Long time doctor leaves for England

Cathie Roy/Associate Publisher / Staff writer
November 9, 2012 01:00 AM

A celebration was held Oct. 31 to say goodbye to Dr. John Farrer who practiced in the community for more than 30 years. He is joined by his wife Jane McOuat to cut his goodbye cake. See more photos in our on-line photo galleries.

"Drop in and say goodbye to our dear Doctor John" the poster says - and drop in they did, with cheers, tears and many good wishes for Dr. John Farrer, who ministered to the Sunshine Coast for the past 37 years.

On Nov. 2 Farrer saw his last official patient in Pender Harbour. He's off to England to spend time with his 91-year-old father while there's still the opportunity to do so. It doesn't take many minutes in the doctor's presence to realize that he leaves with a heavy heart.

"I'm not just sailing out to have a great time. I'm going for a reason," he shared just before his farewell shindig on Oct. 31. "I'm going to miss so many people."

For a man whose arrival on the Coast was a series of serendipitous happenings, Farrer has deep connections to our part of the world.

He completed his medical education in England and soon realized that to complete his residency there would mean another two years, "more slave labour for the British medical system," he said.

After doing some research, he discovered he could come to the Newfoundland University, take an exam and then be licensed in Canada. After he did so, he worked for Newfoundland Cottage Hospitals for two years. Then he did what many around him were doing and headed west.

"I packed up my Chevy Blazer and headed out," Farrer said.

Once on the West Coast, he signed up with a service placing new doctors in different communities. His first stop was supposed to be Port Alberni. That's when fate first turned in the Coast's favour.

"I couldn't get hold of the person in Port Alberni, so I called back [to the placing service]."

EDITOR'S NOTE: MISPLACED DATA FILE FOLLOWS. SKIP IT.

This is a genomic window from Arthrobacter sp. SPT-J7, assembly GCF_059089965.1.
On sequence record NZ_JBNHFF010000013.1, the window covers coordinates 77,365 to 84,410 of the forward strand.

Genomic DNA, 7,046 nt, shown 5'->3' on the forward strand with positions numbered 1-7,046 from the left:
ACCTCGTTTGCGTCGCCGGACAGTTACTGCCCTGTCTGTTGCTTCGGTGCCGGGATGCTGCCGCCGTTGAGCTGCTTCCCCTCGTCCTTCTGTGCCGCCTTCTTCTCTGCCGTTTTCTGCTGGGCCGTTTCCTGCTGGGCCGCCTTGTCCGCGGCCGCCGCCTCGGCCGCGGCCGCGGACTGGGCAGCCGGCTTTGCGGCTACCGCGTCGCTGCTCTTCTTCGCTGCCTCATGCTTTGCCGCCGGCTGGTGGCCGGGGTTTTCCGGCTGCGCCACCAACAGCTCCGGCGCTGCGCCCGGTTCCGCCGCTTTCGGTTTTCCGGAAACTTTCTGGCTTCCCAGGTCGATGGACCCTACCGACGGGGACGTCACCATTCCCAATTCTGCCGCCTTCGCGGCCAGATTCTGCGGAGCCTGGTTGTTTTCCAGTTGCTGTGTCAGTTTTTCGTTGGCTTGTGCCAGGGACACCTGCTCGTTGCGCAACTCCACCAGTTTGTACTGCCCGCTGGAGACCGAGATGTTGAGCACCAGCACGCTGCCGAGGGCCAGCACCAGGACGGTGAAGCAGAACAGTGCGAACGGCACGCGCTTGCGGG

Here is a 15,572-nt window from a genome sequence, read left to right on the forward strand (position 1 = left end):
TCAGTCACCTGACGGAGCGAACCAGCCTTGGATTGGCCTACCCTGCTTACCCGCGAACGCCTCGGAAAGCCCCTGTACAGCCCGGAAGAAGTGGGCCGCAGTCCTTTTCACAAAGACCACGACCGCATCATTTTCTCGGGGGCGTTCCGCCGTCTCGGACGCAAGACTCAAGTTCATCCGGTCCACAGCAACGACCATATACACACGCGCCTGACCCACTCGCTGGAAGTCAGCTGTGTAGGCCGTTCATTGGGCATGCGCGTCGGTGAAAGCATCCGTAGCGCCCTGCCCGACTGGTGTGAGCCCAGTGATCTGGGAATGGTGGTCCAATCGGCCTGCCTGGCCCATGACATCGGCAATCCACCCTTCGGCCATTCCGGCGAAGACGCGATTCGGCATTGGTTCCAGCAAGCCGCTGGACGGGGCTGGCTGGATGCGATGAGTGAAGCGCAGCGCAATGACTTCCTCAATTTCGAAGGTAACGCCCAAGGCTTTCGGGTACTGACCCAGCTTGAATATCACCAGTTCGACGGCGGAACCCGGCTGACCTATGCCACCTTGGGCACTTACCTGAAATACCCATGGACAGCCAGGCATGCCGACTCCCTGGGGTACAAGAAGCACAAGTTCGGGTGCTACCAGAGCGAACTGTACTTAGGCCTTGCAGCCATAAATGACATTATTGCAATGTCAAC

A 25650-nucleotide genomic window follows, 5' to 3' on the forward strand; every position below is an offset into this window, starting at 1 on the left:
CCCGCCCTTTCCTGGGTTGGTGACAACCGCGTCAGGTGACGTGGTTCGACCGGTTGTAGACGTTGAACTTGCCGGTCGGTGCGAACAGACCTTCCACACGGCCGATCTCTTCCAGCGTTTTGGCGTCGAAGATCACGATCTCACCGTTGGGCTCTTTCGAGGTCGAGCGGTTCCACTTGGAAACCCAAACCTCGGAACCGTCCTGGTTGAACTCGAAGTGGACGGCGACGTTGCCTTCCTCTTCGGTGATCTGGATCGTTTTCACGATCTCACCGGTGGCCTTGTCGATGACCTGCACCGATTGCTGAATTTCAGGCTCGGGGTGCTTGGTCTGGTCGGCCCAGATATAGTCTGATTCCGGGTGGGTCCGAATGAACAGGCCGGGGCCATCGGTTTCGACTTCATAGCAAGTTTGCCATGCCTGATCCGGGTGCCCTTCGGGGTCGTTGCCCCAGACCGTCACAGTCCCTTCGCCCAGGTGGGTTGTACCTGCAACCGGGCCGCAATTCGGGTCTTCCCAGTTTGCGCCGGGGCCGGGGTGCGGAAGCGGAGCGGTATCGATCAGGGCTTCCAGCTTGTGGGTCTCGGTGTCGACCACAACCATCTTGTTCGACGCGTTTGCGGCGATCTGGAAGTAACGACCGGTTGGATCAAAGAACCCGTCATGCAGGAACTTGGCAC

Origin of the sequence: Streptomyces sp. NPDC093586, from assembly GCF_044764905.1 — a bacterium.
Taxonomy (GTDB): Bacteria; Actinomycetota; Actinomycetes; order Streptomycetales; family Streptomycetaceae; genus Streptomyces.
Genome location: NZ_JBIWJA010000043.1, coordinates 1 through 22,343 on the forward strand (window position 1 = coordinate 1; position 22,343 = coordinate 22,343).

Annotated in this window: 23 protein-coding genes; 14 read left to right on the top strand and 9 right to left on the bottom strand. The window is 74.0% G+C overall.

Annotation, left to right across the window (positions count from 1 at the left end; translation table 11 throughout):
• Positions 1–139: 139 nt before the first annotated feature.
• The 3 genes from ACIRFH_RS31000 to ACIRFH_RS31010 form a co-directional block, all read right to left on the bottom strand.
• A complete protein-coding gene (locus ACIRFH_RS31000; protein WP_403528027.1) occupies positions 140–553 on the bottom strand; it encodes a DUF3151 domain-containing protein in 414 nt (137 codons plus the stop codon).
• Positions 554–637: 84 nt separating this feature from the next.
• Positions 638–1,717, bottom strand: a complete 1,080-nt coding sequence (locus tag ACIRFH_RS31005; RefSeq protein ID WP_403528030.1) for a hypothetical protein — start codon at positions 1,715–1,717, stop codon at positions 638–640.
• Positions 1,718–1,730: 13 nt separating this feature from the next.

Forget Port Alberni, there's a desperate need in Sechelt, the person told him. So he came here for a month. Next it was on to Northern Manitoba, which didn't fare quite as highly in the doctor's opinion as the West Coast.

"I came back to Gibsons in the fall and stayed," he said.

He recalled his early days on the Coast.

"We just dealt with whatever came through the door. All of us GPs [general practitioners] did everything. I did anesthetics and obstetrics. I helped bring a lot of local people into the world. I see them at the grocery checkout or doing some great thing at university. When I came, there were a lot more young people. There was more logging with accidents, more car accidents. Cars weren't as safe then, the highway was in worse condition and there was more alcohol [used by drivers]," he recalled.

"I married a Burnaby girl, [retired teacher] Jane McOuat, who's quite a Pender Harbour character. I remember getting a letter from my mom [in England] talking about the first woman firefighter in all of England about the same time Jane was getting her 20-year pin for service with the Pender Harbour Fire Department," he chuckled.

Both of them love the Coast and see themselves back here some day.

Now there are more seniors needing care on the Coast. Farrer sees the shortage of doctors as a result of changes made 20 years ago. At that time there were too many doctors, so the program was changed with two years residencies becoming the norm across Canada. Rather than doing general practitioners' residencies and then changing to a specialty, young people went directly to their specialties. For some of the new doctors, country doctors were considered the also-rans. The rural GP could expect to work long hours doing stints in emergency, clinic hours and then night rounds. For Farrer, that variety was the icing on his career cake.

One of the best parts of being a Canadian doctor is the lack of social divisions here, he said. In England, Farrer advised, people tend to mix only with their own class, doctors with doctors, teachers with teachers, heavy-duty equipment operators with other operators and artists only with other artists.

"Here there's a very healthy type of mixing. There are lots of cultural events such as the written arts festival, the chamber music festival and many more," he said.

Farrer will next be living in his ancestral home, Yorkshire Dales National Park. Neither he nor his wife relish the thought of a drafty stone home that looks the same as it did hundreds of years ago. To see his new digs, go to Google Maps LA2 8DR that will take you right to the front gate.

He's adamant he's not going home. A long time ago the Coast earned that moniker. They'll be back.


© Coast Reporter

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